The UK is currently the largest producer of oil and the second-largest of natural gas in the European Union, but investment in both industries is declining and this is likely to lead to lower production in future, the US Energy Information Administration (EIA) country analysis brief on the UK said.
The country switched from being a net exporter to a net importer of crude oil and natural gas in 2004 and 2005, respectively, and of petroleum products in 2013.
Production peaked in the late 1990s and has generally declined since then as discovery of new reserves has not kept pace with the maturation of existing fields, the EIA said.
The UK government has developed policies to address the decline in production, but the country needs large investments in energy infrastructure in order to decarbonise the UK economy, the report said.
Renewable energy use, particularly in the electric power sector, has more than doubled over the past decade, from 7% of total generation in 2008 to 205 in 2014, but petrol and natural gas continue to account for most of UK's energy consumption, the EIA said. In 2014, petrol and natural gas accounted for 36% and 33%, respectively, of total energy consumption. Coal also continues to be a significant part of total energy consumption.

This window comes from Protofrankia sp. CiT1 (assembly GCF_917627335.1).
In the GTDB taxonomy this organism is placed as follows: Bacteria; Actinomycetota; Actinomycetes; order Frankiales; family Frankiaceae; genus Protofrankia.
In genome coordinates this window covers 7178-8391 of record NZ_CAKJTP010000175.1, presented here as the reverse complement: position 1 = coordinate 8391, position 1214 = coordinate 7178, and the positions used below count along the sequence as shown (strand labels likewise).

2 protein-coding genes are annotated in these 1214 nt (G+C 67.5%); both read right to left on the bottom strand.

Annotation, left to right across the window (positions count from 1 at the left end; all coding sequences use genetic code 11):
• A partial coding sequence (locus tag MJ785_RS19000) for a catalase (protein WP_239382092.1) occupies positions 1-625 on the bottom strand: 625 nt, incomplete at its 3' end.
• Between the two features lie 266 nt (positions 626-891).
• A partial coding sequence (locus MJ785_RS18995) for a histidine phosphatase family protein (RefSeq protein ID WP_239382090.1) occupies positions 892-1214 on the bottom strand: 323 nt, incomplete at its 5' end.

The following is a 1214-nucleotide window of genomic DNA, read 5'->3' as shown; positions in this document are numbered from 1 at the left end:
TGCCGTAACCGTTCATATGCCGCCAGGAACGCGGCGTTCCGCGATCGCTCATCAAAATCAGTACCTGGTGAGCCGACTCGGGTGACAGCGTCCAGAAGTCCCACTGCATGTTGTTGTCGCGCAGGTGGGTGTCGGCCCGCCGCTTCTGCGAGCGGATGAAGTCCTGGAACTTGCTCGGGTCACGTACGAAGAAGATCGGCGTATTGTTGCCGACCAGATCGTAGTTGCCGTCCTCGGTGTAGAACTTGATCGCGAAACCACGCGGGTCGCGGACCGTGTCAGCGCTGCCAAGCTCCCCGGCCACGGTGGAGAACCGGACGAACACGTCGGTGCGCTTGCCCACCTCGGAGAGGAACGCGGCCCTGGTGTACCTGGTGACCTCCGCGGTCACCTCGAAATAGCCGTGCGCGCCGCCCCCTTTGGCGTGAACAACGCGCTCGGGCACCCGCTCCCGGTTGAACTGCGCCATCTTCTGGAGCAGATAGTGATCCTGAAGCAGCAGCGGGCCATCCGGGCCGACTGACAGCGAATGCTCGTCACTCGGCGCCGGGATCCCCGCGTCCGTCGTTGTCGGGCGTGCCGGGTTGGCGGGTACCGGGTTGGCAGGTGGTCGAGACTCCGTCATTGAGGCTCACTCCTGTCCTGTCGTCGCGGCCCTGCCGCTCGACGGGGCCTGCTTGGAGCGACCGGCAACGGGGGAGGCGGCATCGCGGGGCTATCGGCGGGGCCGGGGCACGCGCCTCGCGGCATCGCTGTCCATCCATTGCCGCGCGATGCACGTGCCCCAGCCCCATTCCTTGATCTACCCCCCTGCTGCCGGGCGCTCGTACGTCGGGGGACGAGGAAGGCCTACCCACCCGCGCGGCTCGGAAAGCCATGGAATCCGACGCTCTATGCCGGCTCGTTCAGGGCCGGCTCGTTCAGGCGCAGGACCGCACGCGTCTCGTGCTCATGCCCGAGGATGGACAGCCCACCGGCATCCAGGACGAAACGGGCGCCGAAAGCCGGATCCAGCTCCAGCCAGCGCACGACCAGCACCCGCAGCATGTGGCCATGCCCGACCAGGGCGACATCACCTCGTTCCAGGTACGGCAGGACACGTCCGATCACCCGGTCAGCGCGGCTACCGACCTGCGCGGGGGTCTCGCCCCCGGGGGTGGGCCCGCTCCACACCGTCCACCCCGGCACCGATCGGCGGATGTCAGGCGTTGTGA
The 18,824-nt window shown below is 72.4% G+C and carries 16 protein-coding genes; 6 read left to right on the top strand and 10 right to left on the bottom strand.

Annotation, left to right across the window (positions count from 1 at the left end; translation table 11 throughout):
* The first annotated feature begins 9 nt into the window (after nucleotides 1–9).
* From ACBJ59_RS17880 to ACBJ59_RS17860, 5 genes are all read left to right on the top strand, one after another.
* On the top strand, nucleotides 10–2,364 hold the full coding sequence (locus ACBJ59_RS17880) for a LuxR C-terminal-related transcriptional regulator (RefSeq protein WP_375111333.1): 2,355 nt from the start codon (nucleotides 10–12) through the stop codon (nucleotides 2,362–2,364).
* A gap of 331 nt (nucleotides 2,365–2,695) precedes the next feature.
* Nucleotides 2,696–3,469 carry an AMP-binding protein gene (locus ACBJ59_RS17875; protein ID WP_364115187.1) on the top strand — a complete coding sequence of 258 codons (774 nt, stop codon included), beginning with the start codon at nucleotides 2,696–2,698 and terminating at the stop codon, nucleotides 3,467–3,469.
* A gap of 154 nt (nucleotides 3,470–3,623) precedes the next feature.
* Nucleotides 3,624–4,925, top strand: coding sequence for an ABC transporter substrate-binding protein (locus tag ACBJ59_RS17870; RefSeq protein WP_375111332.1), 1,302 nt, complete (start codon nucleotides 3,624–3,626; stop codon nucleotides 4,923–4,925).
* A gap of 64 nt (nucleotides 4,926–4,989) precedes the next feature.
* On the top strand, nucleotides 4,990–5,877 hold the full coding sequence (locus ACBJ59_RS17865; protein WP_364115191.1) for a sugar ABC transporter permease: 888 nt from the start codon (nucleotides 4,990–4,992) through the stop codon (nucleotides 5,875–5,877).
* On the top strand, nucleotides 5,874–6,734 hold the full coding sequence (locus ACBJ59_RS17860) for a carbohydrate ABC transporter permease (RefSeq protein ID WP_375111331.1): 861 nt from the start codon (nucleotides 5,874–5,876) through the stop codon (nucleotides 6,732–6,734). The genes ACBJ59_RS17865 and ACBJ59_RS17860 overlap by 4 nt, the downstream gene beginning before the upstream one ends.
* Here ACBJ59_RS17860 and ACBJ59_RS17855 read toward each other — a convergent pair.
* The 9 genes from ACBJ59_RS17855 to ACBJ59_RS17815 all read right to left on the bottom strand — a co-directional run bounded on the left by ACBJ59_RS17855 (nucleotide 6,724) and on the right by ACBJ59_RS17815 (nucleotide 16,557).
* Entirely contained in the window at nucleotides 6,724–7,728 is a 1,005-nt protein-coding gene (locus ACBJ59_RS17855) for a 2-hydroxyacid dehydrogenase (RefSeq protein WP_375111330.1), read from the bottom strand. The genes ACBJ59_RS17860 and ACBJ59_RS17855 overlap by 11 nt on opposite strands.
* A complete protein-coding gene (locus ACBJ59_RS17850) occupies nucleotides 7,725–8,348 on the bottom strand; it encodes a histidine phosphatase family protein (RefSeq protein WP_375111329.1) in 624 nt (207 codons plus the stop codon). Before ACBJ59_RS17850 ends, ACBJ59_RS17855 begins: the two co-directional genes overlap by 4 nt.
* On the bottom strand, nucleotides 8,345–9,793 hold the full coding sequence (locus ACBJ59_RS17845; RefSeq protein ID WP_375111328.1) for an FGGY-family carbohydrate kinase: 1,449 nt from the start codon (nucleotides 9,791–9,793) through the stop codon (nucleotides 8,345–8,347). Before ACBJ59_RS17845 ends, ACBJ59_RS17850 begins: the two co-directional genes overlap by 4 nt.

Energy use per unit of GDP in the UK is one of the lowest among western economies. The UK has seen total primary energy consumption decline by almost 20% over the past decade. This has been caused by a reduction in energy-intensive industry, a contraction in the economy and improvements in energy efficiency, the EIA said.